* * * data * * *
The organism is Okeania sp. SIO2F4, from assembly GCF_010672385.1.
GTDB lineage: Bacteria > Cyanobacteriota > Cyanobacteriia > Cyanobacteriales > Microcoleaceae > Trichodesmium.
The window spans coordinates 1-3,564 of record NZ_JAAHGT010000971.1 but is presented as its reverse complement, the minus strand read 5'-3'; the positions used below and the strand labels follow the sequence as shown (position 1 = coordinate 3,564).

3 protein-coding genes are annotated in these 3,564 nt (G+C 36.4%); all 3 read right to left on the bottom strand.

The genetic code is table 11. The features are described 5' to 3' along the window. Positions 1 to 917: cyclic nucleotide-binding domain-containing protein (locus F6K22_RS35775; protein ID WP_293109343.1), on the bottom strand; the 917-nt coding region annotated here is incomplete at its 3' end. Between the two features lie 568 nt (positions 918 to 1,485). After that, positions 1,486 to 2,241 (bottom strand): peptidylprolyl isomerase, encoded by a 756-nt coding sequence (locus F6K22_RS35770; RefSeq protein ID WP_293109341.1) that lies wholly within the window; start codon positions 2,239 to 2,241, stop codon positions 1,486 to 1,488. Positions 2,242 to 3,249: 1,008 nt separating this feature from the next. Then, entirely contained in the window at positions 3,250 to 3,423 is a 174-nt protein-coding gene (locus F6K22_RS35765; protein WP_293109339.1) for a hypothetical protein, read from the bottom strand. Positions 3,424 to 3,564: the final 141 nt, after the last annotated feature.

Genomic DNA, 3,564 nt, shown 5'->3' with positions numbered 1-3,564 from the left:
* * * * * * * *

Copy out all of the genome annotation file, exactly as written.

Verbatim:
The organism is Okeania sp. SIO2F4, from assembly GCF_010672385.1.
GTDB lineage: Bacteria > Cyanobacteriota > Cyanobacteriia > Cyanobacteriales > Microcoleaceae > Trichodesmium.
The window spans coordinates 1-3,564 of record NZ_JAAHGT010000971.1 but is presented as its reverse complement, the minus strand read 5'-3'; the positions used below and the strand labels follow the sequence as shown (position 1 = coordinate 3,564).

3 protein-coding genes are annotated in these 3,564 nt (G+C 36.4%); all 3 read right to left on the bottom strand.

The genetic code is table 11. The features are described 5' to 3' along the window. Positions 1 to 917: cyclic nucleotide-binding domain-containing protein (locus F6K22_RS35775; protein ID WP_293109343.1), on the bottom strand; the 917-nt coding region annotated here is incomplete at its 3' end. Between the two features lie 568 nt (positions 918 to 1,485). After that, positions 1,486 to 2,241 (bottom strand): peptidylprolyl isomerase, encoded by a 756-nt coding sequence (locus F6K22_RS35770; RefSeq protein ID WP_293109341.1) that lies wholly within the window; start codon positions 2,239 to 2,241, stop codon positions 1,486 to 1,488. Positions 2,242 to 3,249: 1,008 nt separating this feature from the next. Then, entirely contained in the window at positions 3,250 to 3,423 is a 174-nt protein-coding gene (locus F6K22_RS35765; protein WP_293109339.1) for a hypothetical protein, read from the bottom strand. Positions 3,424 to 3,564: the final 141 nt, after the last annotated feature.

Genomic DNA, 3,564 nt, shown 5'->3' with positions numbered 1-3,564 from the left: